Some languages such as MUMPS and is called dynamic recompilation; emulators and other virtual machines exploit this technique for greater performance.

The clause before the semicolon isn't even complete. I'd fix it, but I'm not sure how exactly it should read. - Furrykef 15:17, 9 Sep 2004 (UTC)

fixed. Ancheta Wis 11:42, 29 Jan 2005 (UTC)

Programming languages causing crashes

The reason that I deleted the sentence

"Unfortunately many programming languages cause crashes because the languages themselves are poorly constructed."

is that I don't understand it. I suppose it means that the poor design of some programming languages is causing crashes, which raises the question: which languages is the author refering to? A possible interpretation is that programs written in low-level languages like C are prone to crashes, but that is not poor design in my opinion, but a conscious design choice to prefer speed, ease of compilation and flexibility at the price of allowing more crashes. Putting this sentence in the history section confuses me even more, because that implies that the problem of poor design no longer exists, which is at odds with my interpretation. So, please explain what you mean if you reinsert the above sentence. Thanks, Jitse Niesen (talk) 16:30, 28 July 2005 (UTC)

You're right it shouldn't be in history section because it is such a fundamental point and the bane of any decent computer scientist. We are swamped with poorly written junk languages (and operating systems) that gain prominence via clever marketing rather than on merit. Yes I'm referring to design and unfortunately don't have time right now to flesh it out (though, again, anyone who knows the field should be able to do so). Treat it as a stub and add to the list. No I'm not referring to C and I recognise it's horses for courses. Thanks for the feedback. And please add to the "stub" rather than delete again. Mccready 01:22, 1 August 2005 (UTC)

Of all major programming languages I would only say of C++ and C#, that they are poorly constructed. This could hardly be considered many, and should be discussed in their respecive articles, not here. Your statement also lacks any form of argument. --R.Koot 01:44, 1 August 2005 (UTC)

I would like to add to the discussion here. In fact there aren't many badly constructed languages at all (I know none, and I've programmed in many). What one can say is the lower the languages (closer to the machine language) the more stress is put on the knowledge of the developer to create a good working program (You need to know your language's do's and don'ts). Take for instance the difference between C++ and Java. Although they both are Modern Languages, C++ still can cause buffer over and underruns while this is pretty difficult to achieve in Java. Although memory leaks still can appear in Java this is probably one of the major flaws in C++ Programs. It's not the language that's bad, but the code that's written in them! --Paul Sinnema 09:44, 16 September 2005 (UTC)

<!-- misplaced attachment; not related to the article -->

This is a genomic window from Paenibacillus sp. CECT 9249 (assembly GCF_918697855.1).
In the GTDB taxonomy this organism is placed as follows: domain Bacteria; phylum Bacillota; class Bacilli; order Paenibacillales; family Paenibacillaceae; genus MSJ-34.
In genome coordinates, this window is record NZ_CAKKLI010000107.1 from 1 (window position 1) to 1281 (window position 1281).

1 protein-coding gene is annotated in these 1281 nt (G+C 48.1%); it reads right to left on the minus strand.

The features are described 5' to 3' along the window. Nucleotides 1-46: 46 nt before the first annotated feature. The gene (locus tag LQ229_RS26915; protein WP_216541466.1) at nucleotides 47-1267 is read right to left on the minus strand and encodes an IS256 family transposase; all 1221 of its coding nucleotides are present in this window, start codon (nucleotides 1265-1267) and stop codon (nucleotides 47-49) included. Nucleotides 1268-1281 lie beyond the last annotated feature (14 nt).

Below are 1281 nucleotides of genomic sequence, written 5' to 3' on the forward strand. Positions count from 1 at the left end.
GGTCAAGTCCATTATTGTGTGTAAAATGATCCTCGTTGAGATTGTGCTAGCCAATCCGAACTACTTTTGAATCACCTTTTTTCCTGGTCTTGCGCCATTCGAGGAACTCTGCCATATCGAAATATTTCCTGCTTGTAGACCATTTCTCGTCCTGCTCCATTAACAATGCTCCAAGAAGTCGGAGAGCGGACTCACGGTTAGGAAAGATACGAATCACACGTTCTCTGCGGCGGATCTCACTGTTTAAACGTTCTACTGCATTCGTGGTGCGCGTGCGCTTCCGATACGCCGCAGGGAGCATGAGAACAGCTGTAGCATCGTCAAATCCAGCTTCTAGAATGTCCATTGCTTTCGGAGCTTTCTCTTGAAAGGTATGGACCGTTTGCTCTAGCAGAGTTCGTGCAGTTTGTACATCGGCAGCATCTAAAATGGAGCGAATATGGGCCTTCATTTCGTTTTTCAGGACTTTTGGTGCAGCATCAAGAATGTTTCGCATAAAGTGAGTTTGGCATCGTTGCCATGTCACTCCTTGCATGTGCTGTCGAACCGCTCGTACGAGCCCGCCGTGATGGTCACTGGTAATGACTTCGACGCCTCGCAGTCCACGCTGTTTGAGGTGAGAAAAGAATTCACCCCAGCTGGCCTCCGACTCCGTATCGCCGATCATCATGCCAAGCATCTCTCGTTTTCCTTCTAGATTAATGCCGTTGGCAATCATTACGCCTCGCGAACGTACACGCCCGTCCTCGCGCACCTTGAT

Programming languages don't cause crashes. Programmers who write bad code, or faulty compilers, runtimes, etc. do. Dysprosia 08:08, 17 September 2005 (UTC) {{Wikibooks Module|Computer programming|Error handling}}

I begg to differ. Example: X / 0 will crash a C and C++ programm but will be a CONSTRAINT_ERROR in Ada. So there are differences in how languages tread error conditions and it is rightfull that we describe that to the reader - preaps a comparison table might be helpfull to the reader in that respect. --Krischik T 09:08, 18 September 2005 (UTC)
I beg to differ in turn -- it is you who is causing the division by zero error, not the programming language. What you are measuring above is something completely different. Dysprosia 10:31, 18 September 2005 (UTC)
True. And yes, we talk about two half of the same coin - a programming mistake and how the language reacts to that - but then this Module is called Programming language and not Programmers. And how about X / Y. Is still the programmers fault or prehaps faulty data delivered to the programm. If you say "programmer" then I ask: Have you realy got a if (Y != 0) in front of every division - or made a full static analysis proving that Y can't be 0 - for all programms you have ever coded?